Our First AdoptionMy wife and I got married in 1996. About eight years later, we wondered why she had never gotten pregnant.We went to a gynecologist and found out it was impossible for us to conceive naturally. Undaunted, we went down the uncertain road of IVF procedures. Anyone who has been down this road knows how emotional the trip can be—with extremely happy highs and tearful lows, not to mention the agony of giving your wife shots a few times a day.
Feeling frustrated amid our third IVF attempt, we attended a local adoption information meeting. My wife felt we were meant to adopt; I wasn’t so sure. Call me crazy, but as we left that meeting, I saw a rainbow in my rearview mirror. That was my sign, and so our adoption journey began.
We researched adoption programs and agencies. We went to meetings, paid the fees, got our physicals, and completed the paperwork. We were ready to start our family! We finally received a phone call. We met a quiet, pretty young lady. The meeting went smoothly. We really liked the expectant mom but felt like we had botched the interview.
A few days later, we received a second phone call saying that the expectant mom wanted to meet us again. That meeting went fine, and we laughed and cried together. Her reason for getting together was to establish ground rules for an open adoption.
The expectant mom wanted us to send her photos frequently. She was a sweet Christian young lady, and she needed to be sure that she was making the right decision. If all it took to realize our dream was to e-mail some pictures, it was an easy decision for us.
Some people ask us why we said yes to an open adoption. We say, "Why not?" Try to put yourself in the shoes of the birthmother. To say this is a "life-altering" decision is an understatement. As I see it, adoption is an act of love and selflessness for these women. They love their children more than they love themselves. That’s what great mothers do. If we were to ruin that equation by being selfish as adoptive parents, what message would that send to our kids?
Have I told you how wonderful our two daughters are? We adopted our second child through open adoption in 2010 from another special young lady. All that waiting. All those tears. It all was worth it. Our daughters are awesome! Each day we tell them how much we love them and thank God for his gifts.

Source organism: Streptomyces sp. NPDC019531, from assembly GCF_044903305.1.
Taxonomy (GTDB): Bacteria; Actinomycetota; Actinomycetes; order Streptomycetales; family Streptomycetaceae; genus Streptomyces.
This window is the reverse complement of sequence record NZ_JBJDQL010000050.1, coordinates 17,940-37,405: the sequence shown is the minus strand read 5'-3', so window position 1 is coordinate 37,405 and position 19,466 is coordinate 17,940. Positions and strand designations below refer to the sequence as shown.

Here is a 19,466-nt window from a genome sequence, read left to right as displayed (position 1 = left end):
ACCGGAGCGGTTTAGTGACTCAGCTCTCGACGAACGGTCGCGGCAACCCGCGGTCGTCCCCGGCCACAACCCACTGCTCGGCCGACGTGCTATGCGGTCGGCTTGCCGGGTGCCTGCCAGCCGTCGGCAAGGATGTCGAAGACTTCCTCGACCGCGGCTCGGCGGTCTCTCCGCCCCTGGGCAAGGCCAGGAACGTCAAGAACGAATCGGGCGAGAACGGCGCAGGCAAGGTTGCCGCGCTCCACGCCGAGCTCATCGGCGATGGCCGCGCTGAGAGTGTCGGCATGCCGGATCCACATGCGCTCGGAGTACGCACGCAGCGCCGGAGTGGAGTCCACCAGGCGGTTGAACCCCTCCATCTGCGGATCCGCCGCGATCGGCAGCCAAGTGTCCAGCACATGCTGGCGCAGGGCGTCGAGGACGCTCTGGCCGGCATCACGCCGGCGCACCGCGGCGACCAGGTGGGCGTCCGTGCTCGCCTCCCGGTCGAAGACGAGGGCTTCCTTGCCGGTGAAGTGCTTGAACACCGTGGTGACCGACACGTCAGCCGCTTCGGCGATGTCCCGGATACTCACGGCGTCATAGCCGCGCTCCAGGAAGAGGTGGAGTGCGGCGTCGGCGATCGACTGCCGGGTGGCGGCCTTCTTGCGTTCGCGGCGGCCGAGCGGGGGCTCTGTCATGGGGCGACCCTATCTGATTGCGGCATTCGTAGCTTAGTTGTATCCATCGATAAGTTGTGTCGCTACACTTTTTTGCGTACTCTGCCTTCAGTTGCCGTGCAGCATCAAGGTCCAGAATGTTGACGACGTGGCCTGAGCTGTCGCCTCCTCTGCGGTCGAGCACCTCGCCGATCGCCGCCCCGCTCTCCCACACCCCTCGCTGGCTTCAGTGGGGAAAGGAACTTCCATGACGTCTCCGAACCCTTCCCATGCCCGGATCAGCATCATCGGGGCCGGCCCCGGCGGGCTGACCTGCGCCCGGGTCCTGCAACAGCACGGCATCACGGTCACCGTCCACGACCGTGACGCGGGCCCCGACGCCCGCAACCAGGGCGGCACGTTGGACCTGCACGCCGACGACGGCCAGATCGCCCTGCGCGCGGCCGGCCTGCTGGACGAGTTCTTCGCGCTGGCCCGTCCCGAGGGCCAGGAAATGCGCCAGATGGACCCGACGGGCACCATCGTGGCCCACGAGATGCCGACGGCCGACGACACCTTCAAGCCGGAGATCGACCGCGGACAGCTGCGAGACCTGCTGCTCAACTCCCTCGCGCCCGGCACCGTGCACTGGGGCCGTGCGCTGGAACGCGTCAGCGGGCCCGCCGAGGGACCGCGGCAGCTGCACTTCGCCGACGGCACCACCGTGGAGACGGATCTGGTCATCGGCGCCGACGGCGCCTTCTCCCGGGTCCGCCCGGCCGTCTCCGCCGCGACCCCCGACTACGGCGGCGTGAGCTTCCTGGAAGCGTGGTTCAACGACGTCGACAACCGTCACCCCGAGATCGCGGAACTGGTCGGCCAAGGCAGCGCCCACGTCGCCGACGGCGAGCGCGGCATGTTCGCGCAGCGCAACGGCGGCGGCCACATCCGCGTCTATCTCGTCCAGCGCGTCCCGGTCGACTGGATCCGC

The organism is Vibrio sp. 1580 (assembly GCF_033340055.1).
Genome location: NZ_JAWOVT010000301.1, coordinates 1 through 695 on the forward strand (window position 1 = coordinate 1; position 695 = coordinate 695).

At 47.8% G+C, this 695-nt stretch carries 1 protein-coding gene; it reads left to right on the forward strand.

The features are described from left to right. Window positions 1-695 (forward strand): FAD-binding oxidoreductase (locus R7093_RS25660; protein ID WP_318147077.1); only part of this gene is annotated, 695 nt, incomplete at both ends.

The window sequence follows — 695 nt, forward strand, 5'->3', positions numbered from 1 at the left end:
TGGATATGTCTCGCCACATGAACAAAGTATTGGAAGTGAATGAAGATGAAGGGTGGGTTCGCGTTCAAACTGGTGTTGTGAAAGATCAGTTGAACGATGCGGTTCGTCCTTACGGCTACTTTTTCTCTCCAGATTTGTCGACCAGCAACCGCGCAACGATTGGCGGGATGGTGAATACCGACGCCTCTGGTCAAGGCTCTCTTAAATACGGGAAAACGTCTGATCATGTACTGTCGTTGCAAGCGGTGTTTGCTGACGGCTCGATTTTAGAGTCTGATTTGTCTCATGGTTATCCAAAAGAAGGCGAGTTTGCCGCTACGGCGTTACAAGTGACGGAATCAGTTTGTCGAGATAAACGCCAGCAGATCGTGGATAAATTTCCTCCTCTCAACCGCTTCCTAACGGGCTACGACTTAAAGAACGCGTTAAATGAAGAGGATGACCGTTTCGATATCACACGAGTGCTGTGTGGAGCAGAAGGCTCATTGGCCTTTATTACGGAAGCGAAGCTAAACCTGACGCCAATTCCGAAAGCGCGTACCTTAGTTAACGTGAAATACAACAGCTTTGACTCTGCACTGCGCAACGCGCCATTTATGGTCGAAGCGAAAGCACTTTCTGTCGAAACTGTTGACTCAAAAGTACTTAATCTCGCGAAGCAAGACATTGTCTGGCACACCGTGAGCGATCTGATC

The More Love, the Better
Our relationship with each birthfamily is unique. One family calls and visits more often. The other e-mails and sends gifts in the mail. These families have embraced us as parents. They do not intrude. They do not preach to us about how to raise our kids. They simply are happy to be included in the process. One of the grandmothers caught us off guard when she said, "You are like family to us now." Wow! The more love the better!We are not sure what the future holds. It comes on so fast and can change in many ways. We do hope to stay in touch with our birthfamilies. We want to share birthdays and milestones with them. My personal hope is that, as we get older / they get older, our girls will know and be close to each birthmom. They can be a source of "family", moms and siblings, after we are gone. The more love the better!We will always be indebted to our two birthmothers for entrusting their children to us. And we thank God for our wonderful journey, and we will be sure that our daughters know that He brought us all together.
Our journey continues to evolve. We feel like we expanded our family twofold, and the girls are the benefactors. Can you imagine growing up with four grandmothers? What could be better to a child at Christmas?
Andy McCleafA full version of this article is to be printed in an upcoming periodical in 4/2012